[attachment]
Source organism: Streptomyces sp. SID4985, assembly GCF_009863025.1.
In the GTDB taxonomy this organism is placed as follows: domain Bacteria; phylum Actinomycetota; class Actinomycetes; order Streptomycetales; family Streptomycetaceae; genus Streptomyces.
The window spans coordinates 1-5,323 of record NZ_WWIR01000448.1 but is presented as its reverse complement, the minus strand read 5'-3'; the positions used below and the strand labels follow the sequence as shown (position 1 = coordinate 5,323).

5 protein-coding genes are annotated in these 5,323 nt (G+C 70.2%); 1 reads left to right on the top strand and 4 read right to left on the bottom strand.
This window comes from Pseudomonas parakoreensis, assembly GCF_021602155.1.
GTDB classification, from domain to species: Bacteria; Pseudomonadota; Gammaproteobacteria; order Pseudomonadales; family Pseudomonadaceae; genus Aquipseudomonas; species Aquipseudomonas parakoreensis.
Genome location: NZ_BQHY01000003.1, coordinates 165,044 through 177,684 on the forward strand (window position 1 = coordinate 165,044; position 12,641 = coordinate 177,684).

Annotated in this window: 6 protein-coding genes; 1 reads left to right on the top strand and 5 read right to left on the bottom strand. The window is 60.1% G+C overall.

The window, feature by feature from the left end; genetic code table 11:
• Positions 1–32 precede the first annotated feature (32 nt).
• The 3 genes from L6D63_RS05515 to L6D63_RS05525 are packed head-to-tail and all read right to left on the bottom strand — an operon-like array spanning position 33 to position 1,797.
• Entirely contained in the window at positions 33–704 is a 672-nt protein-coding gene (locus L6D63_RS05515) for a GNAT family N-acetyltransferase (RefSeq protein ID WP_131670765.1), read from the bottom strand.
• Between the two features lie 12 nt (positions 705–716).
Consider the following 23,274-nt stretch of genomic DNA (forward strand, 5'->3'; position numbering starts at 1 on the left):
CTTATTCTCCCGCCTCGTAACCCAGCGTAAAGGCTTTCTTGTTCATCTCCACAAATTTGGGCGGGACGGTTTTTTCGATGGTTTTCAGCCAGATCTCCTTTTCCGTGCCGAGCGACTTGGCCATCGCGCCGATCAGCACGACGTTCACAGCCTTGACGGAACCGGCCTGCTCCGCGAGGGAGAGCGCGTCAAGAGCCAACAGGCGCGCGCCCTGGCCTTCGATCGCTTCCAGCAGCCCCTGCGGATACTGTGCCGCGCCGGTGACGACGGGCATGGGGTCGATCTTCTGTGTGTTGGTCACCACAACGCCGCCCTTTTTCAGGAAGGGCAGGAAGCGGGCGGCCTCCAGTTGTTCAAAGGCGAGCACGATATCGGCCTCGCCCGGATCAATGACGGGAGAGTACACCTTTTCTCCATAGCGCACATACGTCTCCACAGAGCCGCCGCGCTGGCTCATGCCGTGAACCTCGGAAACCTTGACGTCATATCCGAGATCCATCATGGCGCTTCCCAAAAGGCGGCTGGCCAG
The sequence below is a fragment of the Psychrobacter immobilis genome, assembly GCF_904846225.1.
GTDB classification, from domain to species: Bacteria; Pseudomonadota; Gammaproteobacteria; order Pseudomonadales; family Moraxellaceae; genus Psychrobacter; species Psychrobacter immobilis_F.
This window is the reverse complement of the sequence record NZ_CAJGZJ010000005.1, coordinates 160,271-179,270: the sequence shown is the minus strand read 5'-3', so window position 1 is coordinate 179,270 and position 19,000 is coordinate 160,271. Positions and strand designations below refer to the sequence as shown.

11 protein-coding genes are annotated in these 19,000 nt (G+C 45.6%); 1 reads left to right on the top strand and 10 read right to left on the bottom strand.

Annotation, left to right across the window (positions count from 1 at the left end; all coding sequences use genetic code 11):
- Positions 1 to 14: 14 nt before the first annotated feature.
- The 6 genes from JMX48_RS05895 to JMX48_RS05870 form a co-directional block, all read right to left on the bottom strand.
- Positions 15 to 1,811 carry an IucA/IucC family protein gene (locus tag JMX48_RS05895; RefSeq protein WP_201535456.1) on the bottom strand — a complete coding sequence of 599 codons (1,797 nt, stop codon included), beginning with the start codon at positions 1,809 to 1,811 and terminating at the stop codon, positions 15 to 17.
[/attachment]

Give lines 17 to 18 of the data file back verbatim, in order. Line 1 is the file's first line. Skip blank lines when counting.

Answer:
GTDB classification, from domain to species: Bacteria; Pseudomonadota; Gammaproteobacteria; order Pseudomonadales; family Moraxellaceae; genus Psychrobacter; species Psychrobacter immobilis_F.
This window is the reverse complement of the sequence record NZ_CAJGZJ010000005.1, coordinates 160,271-179,270: the sequence shown is the minus strand read 5'-3', so window position 1 is coordinate 179,270 and position 19,000 is coordinate 160,271. Positions and strand designations below refer to the sequence as shown.